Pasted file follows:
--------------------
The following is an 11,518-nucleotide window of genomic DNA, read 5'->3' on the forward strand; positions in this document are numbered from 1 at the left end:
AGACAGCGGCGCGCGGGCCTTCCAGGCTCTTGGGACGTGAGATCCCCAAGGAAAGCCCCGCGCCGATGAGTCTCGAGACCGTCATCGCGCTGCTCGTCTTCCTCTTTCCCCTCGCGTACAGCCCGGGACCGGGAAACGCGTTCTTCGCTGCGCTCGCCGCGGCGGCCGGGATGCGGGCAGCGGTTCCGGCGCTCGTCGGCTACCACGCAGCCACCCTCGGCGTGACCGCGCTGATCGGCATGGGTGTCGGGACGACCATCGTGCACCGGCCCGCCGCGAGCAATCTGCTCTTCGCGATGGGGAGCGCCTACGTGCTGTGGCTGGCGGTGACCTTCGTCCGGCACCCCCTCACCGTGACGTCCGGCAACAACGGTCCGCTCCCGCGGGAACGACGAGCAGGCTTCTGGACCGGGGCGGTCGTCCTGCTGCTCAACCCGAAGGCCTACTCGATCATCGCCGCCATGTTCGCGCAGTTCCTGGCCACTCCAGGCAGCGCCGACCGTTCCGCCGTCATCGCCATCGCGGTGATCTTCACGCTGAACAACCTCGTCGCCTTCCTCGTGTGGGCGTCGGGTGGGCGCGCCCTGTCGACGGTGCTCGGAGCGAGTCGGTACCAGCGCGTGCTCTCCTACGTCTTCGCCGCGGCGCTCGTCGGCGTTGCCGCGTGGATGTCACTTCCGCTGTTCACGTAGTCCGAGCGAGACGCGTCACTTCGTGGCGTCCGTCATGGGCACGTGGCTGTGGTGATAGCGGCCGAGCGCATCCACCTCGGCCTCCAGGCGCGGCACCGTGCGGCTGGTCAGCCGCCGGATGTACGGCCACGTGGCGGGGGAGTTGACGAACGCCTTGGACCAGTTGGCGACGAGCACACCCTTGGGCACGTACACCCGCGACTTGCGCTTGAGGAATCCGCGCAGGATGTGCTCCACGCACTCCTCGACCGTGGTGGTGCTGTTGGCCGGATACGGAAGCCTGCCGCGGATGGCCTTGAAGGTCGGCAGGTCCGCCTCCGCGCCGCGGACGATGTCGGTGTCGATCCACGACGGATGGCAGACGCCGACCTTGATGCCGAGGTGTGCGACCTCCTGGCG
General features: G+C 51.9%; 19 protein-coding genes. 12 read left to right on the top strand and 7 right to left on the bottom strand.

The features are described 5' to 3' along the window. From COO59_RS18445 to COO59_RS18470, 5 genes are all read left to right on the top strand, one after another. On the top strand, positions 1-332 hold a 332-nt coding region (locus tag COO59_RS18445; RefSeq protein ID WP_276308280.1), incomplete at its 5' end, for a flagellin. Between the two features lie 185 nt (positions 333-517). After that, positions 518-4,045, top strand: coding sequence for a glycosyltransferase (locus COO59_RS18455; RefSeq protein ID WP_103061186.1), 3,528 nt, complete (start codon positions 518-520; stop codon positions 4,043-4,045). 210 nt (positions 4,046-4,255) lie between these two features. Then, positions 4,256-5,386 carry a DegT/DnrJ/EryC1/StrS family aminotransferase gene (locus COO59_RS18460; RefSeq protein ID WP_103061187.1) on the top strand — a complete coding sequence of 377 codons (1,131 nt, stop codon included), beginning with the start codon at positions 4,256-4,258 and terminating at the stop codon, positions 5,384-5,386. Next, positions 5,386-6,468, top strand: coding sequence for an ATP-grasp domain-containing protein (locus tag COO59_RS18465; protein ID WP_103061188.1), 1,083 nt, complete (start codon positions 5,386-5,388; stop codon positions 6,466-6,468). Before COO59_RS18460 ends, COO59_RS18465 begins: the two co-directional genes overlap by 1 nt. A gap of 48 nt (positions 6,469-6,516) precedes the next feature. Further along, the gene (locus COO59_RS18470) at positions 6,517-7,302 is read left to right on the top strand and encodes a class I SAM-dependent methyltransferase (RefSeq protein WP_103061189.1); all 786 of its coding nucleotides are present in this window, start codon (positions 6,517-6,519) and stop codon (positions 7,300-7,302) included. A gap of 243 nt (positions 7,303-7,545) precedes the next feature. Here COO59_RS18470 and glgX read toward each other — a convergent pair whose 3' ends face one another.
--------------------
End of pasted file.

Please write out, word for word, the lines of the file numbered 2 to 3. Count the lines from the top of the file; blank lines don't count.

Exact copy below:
AGACAGCGGCGCGCGGGCCTTCCAGGCTCTTGGGACGTGAGATCCCCAAGGAAAGCCCCGCGCCGATGAGTCTCGAGACCGTCATCGCGCTGCTCGTCTTCCTCTTTCCCCTCGCGTACAGCCCGGGACCGGGAAACGCGTTCTTCGCTGCGCTCGCCGCGGCGGCCGGGATGCGGGCAGCGGTTCCGGCGCTCGTCGGCTACCACGCAGCCACCCTCGGCGTGACCGCGCTGATCGGCATGGGTGTCGGGACGACCATCGTGCACCGGCCCGCCGCGAGCAATCTGCTCTTCGCGATGGGGAGCGCCTACGTGCTGTGGCTGGCGGTGACCTTCGTCCGGCACCCCCTCACCGTGACGTCCGGCAACAACGGTCCGCTCCCGCGGGAACGACGAGCAGGCTTCTGGACCGGGGCGGTCGTCCTGCTGCTCAACCCGAAGGCCTACTCGATCATCGCCGCCATGTTCGCGCAGTTCCTGGCCACTCCAGGCAGCGCCGACCGTTCCGCCGTCATCGCCATCGCGGTGATCTTCACGCTGAACAACCTCGTCGCCTTCCTCGTGTGGGCGTCGGGTGGGCGCGCCCTGTCGACGGTGCTCGGAGCGAGTCGGTACCAGCGCGTGCTCTCCTACGTCTTCGCCGCGGCGCTCGTCGGCGTTGCCGCGTGGATGTCACTTCCGCTGTTCACGTAGTCCGAGCGAGACGCGTCACTTCGTGGCGTCCGTCATGGGCACGTGGCTGTGGTGATAGCGGCCGAGCGCATCCACCTCGGCCTCCAGGCGCGGCACCGTGCGGCTGGTCAGCCGCCGGATGTACGGCCACGTGGCGGGGGAGTTGACGAACGCCTTGGACCAGTTGGCGACGAGCACACCCTTGGGCACGTACACCCGCGACTTGCGCTTGAGGAATCCGCGCAGGATGTGCTCCACGCACTCCTCGACCGTGGTGGTGCTGTTGGCCGGATACGGAAGCCTGCCGCGGATGGCCTTGAAGGTCGGCAGGTCCGCCTCCGCGCCGCGGACGATGTCGGTGTCGATCCACGACGGATGGCAGACGCCGACCTTGATGCCGAGGTGTGCGACCTCCTGGCG
General features: G+C 51.9%; 19 protein-coding genes. 12 read left to right on the top strand and 7 right to left on the bottom strand.